Document 512 closed with the following:
"This intelligence I send to your Excellency from the Desert of Bahia, and from the rivers Para-oaqu (Paraguassu) and Una. We have resolved not to communicate it to any person, as we think whole towns and villages would be deserted; but I impart to your Excellency tidings of the mines which we have discovered in remembrance of the much that I owe you.
"Supposing that, of our company, one has gone forth under a different understanding, I beg of your Excellency to drop these miseries, and to come and utilize these riches, and employ industry, and bribe this Indian to lose himself and conduct your Excellency to these treasures..." This is where the document terminates, the final paragraph was to decayed to decipher.
Source: Lost Cities & Ancient Mysteries of South America
by David Hatcher Childress
So, what do we make of this rare document? It definitely flirts with a great discovery of an ancient lost city, underground mines and hidden treasure! Was this the city Colonel Fawcett lost his life in search of? Should we believe the explorers' story? or discount it as a hoax?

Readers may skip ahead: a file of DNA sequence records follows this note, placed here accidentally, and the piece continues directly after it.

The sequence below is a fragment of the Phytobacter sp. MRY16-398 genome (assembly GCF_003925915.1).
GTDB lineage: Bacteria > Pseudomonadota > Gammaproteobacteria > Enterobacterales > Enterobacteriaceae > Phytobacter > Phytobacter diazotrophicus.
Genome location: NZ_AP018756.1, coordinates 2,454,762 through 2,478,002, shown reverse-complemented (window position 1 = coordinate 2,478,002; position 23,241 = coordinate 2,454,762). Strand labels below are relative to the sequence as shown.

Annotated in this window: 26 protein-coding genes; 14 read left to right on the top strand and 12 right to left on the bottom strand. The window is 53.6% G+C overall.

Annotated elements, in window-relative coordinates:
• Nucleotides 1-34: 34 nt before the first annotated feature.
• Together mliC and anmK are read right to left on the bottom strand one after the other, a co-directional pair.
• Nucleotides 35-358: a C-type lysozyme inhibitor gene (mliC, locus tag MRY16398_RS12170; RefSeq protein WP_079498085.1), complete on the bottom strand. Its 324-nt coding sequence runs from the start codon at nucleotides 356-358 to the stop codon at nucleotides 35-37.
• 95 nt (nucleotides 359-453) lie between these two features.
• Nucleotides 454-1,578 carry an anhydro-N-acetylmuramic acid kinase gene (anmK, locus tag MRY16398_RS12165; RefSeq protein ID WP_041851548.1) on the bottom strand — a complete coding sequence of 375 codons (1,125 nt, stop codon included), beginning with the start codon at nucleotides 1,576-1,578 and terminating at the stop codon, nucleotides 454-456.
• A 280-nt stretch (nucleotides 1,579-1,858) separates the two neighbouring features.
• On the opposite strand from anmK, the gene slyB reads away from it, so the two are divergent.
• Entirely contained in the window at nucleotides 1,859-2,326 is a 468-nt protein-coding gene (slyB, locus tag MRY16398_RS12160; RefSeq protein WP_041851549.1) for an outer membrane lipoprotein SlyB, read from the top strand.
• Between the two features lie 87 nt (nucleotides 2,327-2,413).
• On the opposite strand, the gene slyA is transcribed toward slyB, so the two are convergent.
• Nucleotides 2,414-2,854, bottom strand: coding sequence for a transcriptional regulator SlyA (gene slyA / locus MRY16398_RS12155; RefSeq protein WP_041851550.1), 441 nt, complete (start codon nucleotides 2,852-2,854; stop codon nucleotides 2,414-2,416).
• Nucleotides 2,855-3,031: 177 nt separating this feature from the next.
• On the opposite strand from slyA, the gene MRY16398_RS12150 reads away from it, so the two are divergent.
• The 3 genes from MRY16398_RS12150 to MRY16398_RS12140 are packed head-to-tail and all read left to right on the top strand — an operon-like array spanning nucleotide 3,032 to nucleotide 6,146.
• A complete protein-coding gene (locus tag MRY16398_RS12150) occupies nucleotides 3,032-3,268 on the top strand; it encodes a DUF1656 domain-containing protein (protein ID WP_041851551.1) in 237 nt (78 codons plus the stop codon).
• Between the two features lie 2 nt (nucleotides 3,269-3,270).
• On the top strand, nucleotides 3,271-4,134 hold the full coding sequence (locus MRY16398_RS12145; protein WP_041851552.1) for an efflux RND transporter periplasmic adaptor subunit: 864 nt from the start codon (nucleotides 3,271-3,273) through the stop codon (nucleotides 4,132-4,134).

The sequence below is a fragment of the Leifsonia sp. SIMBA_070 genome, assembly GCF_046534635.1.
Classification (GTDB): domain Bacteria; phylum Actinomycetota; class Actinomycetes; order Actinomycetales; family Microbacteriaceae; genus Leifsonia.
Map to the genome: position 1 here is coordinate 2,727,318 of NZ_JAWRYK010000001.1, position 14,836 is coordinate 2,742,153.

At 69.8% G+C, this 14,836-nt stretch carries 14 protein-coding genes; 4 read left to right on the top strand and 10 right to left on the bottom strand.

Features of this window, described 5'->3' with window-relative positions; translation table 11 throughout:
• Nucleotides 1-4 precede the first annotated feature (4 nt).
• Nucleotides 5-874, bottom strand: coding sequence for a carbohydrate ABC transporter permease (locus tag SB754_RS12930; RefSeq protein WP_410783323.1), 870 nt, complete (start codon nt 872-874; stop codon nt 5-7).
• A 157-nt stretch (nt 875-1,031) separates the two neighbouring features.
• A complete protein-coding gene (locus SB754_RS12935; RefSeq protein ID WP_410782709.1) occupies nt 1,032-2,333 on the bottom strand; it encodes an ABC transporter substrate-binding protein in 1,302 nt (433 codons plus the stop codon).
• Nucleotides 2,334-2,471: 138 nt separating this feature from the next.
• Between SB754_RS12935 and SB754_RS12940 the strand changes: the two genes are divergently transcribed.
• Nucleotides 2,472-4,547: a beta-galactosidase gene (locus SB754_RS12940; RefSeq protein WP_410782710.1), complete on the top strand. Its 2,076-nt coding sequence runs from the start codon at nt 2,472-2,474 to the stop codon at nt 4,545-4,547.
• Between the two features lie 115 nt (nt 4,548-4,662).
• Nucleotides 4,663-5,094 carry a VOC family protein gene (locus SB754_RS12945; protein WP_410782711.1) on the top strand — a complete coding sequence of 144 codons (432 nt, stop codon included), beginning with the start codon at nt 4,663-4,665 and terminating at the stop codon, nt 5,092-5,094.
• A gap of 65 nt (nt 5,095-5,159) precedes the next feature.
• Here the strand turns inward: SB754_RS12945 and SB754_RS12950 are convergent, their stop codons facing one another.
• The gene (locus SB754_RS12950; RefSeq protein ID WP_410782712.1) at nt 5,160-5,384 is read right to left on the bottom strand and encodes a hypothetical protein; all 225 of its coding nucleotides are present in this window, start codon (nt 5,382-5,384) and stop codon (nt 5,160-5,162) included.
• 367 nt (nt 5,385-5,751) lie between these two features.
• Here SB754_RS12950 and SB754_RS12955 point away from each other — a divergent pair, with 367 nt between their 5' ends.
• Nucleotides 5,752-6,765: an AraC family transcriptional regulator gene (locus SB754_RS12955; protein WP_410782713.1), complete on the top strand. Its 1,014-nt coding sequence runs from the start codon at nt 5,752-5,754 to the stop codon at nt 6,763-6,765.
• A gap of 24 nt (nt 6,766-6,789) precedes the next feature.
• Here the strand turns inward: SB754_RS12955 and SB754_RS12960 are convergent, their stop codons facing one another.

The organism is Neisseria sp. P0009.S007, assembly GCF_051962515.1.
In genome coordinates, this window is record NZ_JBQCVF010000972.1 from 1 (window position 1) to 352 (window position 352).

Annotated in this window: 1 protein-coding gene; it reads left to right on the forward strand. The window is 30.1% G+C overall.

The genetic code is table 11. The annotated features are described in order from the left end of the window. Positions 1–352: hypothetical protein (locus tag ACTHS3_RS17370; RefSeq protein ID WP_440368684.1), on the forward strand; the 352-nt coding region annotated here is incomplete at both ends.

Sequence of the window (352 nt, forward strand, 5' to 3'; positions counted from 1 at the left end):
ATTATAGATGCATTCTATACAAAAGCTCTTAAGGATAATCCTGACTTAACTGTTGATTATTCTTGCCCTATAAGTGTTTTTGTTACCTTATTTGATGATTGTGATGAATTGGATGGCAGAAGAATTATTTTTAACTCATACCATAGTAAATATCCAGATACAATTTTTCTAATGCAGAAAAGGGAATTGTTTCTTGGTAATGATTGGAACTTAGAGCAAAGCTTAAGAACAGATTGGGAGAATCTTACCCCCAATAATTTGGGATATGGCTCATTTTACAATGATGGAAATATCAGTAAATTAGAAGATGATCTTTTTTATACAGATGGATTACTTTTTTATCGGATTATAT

What happened to Raposo and the other members of his expedition? Nobody knows. Supposedly, none of them were ever seen or heard from again. Did they keep their 'little' secret to themselves and live the rest of their lives in disguise? Or did they suffer the same fate so many others suffered before and after them?
Hmmm, is it me, or is there something about this tantilizing part of the world that lures you into its mysterious secret interior then prevents you from ever leaving...
Karl Brugger, a German journalist, met Tatuna Nara, prince of Akakor, in a backstreet tavern. Friends thought Brugger should hear Natunca Nara's tale about the secret city of Akakor - an ancient city located in the jungle near the border of Peru and Brazil.
Lost Cities & Ancient Mysteries of South America
by David Richard Childress
Color images purchased from corbis.com